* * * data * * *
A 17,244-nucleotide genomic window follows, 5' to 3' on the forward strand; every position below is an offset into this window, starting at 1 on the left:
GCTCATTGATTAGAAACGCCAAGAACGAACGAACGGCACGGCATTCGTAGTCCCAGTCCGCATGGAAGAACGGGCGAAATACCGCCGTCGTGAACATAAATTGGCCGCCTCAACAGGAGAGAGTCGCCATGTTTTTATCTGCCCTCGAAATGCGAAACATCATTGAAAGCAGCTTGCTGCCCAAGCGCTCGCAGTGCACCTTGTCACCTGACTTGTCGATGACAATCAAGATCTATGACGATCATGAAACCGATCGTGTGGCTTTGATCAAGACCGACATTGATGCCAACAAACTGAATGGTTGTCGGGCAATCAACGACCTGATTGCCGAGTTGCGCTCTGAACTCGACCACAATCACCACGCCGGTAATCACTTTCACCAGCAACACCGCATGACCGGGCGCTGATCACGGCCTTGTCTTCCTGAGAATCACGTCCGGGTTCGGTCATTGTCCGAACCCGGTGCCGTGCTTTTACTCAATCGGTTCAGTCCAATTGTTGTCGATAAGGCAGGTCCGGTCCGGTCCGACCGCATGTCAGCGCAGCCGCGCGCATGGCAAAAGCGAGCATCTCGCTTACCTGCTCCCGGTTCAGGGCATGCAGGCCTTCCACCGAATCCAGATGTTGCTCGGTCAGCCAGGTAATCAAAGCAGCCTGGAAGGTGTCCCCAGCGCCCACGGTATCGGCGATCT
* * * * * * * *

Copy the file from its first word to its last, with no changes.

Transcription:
A 17,244-nucleotide genomic window follows, 5' to 3' on the forward strand; every position below is an offset into this window, starting at 1 on the left:
GCTCATTGATTAGAAACGCCAAGAACGAACGAACGGCACGGCATTCGTAGTCCCAGTCCGCATGGAAGAACGGGCGAAATACCGCCGTCGTGAACATAAATTGGCCGCCTCAACAGGAGAGAGTCGCCATGTTTTTATCTGCCCTCGAAATGCGAAACATCATTGAAAGCAGCTTGCTGCCCAAGCGCTCGCAGTGCACCTTGTCACCTGACTTGTCGATGACAATCAAGATCTATGACGATCATGAAACCGATCGTGTGGCTTTGATCAAGACCGACATTGATGCCAACAAACTGAATGGTTGTCGGGCAATCAACGACCTGATTGCCGAGTTGCGCTCTGAACTCGACCACAATCACCACGCCGGTAATCACTTTCACCAGCAACACCGCATGACCGGGCGCTGATCACGGCCTTGTCTTCCTGAGAATCACGTCCGGGTTCGGTCATTGTCCGAACCCGGTGCCGTGCTTTTACTCAATCGGTTCAGTCCAATTGTTGTCGATAAGGCAGGTCCGGTCCGGTCCGACCGCATGTCAGCGCAGCCGCGCGCATGGCAAAAGCGAGCATCTCGCTTACCTGCTCCCGGTTCAGGGCATGCAGGCCTTCCACCGAATCCAGATGTTGCTCGGTCAGCCAGGTAATCAAAGCAGCCTGGAAGGTGTCCCCAGCGCCCACGGTATCGGCGATCT